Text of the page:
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Time of Use a good deal?

Discussion in 'Charging Standards and Infrastructure' started by CSFTN, Apr 5, 2015.

  1. CSFTN

    CSFTN Member

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    There have been recent posts outlining many utilities removing the inducement to use TOU metering. I don't use it; I live in western TN where electricity is relatively cheap. Interestingly (to me at least), I just discovered my local utility does support TOU charging, but it doesn’t look very inviting.Here’s the comparison ——
    Standard Residential rates, not TOU, per kWh
    First 2000 kWh, remnant:
    Summer: $0.06771, $0.07625
    Winter: $ 0.06480, $0.07334
    Transitional period: $0.06309, $0.07163


    So, basically 7 cents per kWh




    Time Of Use:
    On peak, off peak
    Summer: $0.11784, $0.05652
    Winter: $ 0.08092, $0.05637
    Transitional period: $0.005518


    Essentially, we grant them the ability to nearly double our charge to 12 cents per kWh summer on peak in exchange for them giving us a discount for everything us of roughly 1 cent per kWh.


    Anyone think this is a good deal?
     
  2. lphe

    lphe Member

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    #2 lphe, Apr 5, 2015
    Last edited: Apr 5, 2015
    That is not much of a discount of off peak rates. For me, the EV rates for off peak hours are as low as $0.04 / kWh. The normal electric rates are $0.11 / kWh. Peak hour rates are $0.38 / kWh. So it makes sense to use TOU metering. I just make sure that I don't charge the car during peak rate hours. The electricity for the car is metered separately from the rest of my home.
     
  3. Saghost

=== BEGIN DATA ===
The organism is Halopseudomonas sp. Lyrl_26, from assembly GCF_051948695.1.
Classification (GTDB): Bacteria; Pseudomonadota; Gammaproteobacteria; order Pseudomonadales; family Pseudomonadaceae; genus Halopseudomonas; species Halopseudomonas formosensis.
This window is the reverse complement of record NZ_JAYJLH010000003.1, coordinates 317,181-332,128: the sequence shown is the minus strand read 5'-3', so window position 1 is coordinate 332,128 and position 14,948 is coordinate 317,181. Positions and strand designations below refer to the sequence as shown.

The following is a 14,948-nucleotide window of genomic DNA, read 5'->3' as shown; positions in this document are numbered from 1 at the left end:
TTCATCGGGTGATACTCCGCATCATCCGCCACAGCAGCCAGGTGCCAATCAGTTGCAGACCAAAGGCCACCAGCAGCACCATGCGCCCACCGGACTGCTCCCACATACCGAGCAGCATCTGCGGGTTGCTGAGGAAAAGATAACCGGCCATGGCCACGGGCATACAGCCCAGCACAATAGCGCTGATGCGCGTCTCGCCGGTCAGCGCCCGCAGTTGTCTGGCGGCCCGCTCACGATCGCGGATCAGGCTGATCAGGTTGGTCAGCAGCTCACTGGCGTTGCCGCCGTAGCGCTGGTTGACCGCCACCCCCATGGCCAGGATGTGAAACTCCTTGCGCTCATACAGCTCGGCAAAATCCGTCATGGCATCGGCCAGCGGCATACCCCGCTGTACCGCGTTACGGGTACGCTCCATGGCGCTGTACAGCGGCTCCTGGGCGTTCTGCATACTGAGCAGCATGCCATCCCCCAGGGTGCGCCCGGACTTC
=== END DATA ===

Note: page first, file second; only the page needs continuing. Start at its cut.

Saghost Active Member

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    We can't really tell without knowing about your usage...

    What is most of your electric consumption from? Air conditioning? an Electric car? electric heat?

    If most of your electric load can be shifted out of the peak period, it might be worth it for you.

    From the summary you gave, you'd need to use ~5x as much power off peak as on for it to work out if there aren't other factors.
    Walter
     
  4. CSFTN

    CSFTN Member

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    Thank you for the response. Essentially what I thought. To answer your question: AC, lights, pool, normal stuff. Heat, hot water are gas. So, the substantive users are the AC, the pool, and the car.
     
  5. Robert.Boston

    Robert.Boston Model S VIN P01536

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    Doesn't sound like you're a good candidate for TOU. TOU rates are beneficial primarily if your usage pattern doesn't look like a typical household's, in particular with a lower mid-day usage. Given the small benefit in off-peak, you'd have to manage your peak usage very aggressively to make this pay off. (BTW, I think there's an extra "0" in your TOU transitional rate.)
     
  6. CSFTN

    CSFTN Member

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    I should rename this "a bad deal?"
     
  7. James Anders

    James Anders Member